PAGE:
Sort of “ladies day” here, some fiction by and/or about women.
The Spider Woman’s Daughter by Anne Hillerman
Disclaimer: I haven’t read the earlier stories by Tony Hillerman,, though I gather they are pretty popular.
Daughter Anne Hillerman picks up her father’s franchise, with a mystery featuring his characters and the next generation, set in Navaho country and surroundings. The details of the area are nice, though clearly we are supposed to have visited and have clear pictures in our heads.
The characters are interesting, many Navaho including a couple generations of women. Hillerman portrays several families and their extended clan relations in some detail. I assume these portraits are realistic, but have no way to know.
The story itself is pretty illogical. The bad guys are unrealistically crazy-yet-really-smart. The motives make little sense, and the case is much more complicated than seems plausible to me. And, naturally, the police plod around with little clue. Sigh.
Not my cup of tea, but fine for a summer read.
Palimpsest by Catherynne M. Valente
A very strange tale of an alternative world, a magical city only accessible through an arcane virus-like transmission.
It’s all awfully complex, dark, and I’m sure I didn’t follow everything.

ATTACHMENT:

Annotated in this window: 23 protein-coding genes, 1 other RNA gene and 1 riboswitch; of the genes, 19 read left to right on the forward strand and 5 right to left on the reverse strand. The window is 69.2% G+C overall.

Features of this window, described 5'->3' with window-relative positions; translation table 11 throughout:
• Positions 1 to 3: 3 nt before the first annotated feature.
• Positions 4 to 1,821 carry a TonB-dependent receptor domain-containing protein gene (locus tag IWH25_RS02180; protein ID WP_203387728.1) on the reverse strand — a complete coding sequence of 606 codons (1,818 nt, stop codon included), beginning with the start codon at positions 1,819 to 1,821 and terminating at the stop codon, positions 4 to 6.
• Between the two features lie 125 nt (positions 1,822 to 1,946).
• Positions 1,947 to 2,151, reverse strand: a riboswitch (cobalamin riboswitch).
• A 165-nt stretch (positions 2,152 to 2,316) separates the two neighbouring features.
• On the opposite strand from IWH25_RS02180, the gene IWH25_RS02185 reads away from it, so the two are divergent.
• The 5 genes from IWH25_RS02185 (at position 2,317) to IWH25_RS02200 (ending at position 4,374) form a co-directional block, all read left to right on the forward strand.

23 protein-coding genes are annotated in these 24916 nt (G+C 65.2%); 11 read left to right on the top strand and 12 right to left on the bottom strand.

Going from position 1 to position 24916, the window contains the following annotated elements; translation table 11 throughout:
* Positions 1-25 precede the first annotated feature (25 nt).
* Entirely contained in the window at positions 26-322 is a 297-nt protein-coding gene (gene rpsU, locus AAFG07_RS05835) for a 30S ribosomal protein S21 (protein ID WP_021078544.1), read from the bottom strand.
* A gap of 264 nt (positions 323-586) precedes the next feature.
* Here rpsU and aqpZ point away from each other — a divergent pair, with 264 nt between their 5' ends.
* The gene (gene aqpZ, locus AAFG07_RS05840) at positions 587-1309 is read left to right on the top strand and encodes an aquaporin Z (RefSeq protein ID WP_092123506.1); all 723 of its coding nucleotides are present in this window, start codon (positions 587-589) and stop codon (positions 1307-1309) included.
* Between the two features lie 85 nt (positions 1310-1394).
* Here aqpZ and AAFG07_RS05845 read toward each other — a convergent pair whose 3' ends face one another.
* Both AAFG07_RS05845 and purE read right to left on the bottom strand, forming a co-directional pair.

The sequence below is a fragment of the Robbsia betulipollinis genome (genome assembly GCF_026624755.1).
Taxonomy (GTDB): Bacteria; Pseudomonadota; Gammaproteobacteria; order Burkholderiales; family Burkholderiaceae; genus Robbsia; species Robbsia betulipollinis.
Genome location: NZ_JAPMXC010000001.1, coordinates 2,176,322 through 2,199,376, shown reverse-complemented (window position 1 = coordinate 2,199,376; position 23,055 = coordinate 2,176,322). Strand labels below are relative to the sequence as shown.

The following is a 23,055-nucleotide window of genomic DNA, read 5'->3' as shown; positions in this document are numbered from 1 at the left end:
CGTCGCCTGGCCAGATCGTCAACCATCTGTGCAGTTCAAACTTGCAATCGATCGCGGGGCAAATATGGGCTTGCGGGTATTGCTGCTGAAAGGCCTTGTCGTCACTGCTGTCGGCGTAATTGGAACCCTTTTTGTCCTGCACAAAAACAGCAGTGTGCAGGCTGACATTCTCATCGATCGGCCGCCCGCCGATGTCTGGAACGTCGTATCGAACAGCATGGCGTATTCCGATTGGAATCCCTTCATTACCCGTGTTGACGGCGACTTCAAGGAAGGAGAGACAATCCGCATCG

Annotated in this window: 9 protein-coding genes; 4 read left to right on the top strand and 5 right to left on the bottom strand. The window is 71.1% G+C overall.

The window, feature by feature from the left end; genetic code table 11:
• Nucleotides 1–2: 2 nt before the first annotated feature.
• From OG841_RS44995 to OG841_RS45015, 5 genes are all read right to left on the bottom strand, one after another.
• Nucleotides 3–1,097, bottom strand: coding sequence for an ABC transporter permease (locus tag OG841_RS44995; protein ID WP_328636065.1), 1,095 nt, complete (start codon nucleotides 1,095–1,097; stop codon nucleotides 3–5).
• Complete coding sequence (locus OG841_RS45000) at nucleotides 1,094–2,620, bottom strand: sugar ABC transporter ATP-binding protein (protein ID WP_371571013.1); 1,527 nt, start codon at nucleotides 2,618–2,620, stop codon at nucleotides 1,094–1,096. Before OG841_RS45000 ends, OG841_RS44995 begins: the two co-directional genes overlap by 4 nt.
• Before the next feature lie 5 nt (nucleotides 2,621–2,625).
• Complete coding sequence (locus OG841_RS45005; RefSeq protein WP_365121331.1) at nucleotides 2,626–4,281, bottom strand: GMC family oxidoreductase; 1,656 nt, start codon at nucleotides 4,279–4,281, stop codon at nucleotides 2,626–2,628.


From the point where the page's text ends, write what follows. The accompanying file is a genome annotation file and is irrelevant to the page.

The people are sad and mixed up, and human relationships ephemeral and fragile.
But the writing is beautiful, and the imagery is intense (over the top in many cases) and sensual.
The combination of sad people, broken relationships, and steamy intimacy was quite unnerving. But difficult to put down.
I hadn’t read much if any of Valente, so this was a revelation to me. It’s wonderful stuff, though not a light read.
Koko Takes a Holiday by Kieran Shea
This shoot-em-up, video gamish story is not my usual cup of tea. Overblown military fetishism, combat porn, graphic violence. Who needs it?
Nevertheless, this turned out to be pretty well written, with enough character development, space operatic future cultural descriptions, and generally good story telling. Nothing particularly deep here, but enough to keep me reading.
The protagonist ‘Koko’ is a (she thought) retired mercenary on the 26th century Earth, who is thrown into a life and death fight due to, well, its not completely clear why the big guys are trying to kill her.
Along the way, we learn a bit about how this miserable, worn out, world works. For the most part, it ain’t pretty.
What’s a girl to do? Whatever is necessary, obviously. You go, girl.
Not a bad read, and certainly plausible for a bit of light summer reading.
- Hillerman, A., The Spider Woman’s Daughter. 2013, New York: Harper Collins.
- Valente, C.M., Palimpsest. 2009, New York: Bantam.
- Shea, K., Koko Takes A Holiday. 2014, London: Titan Books.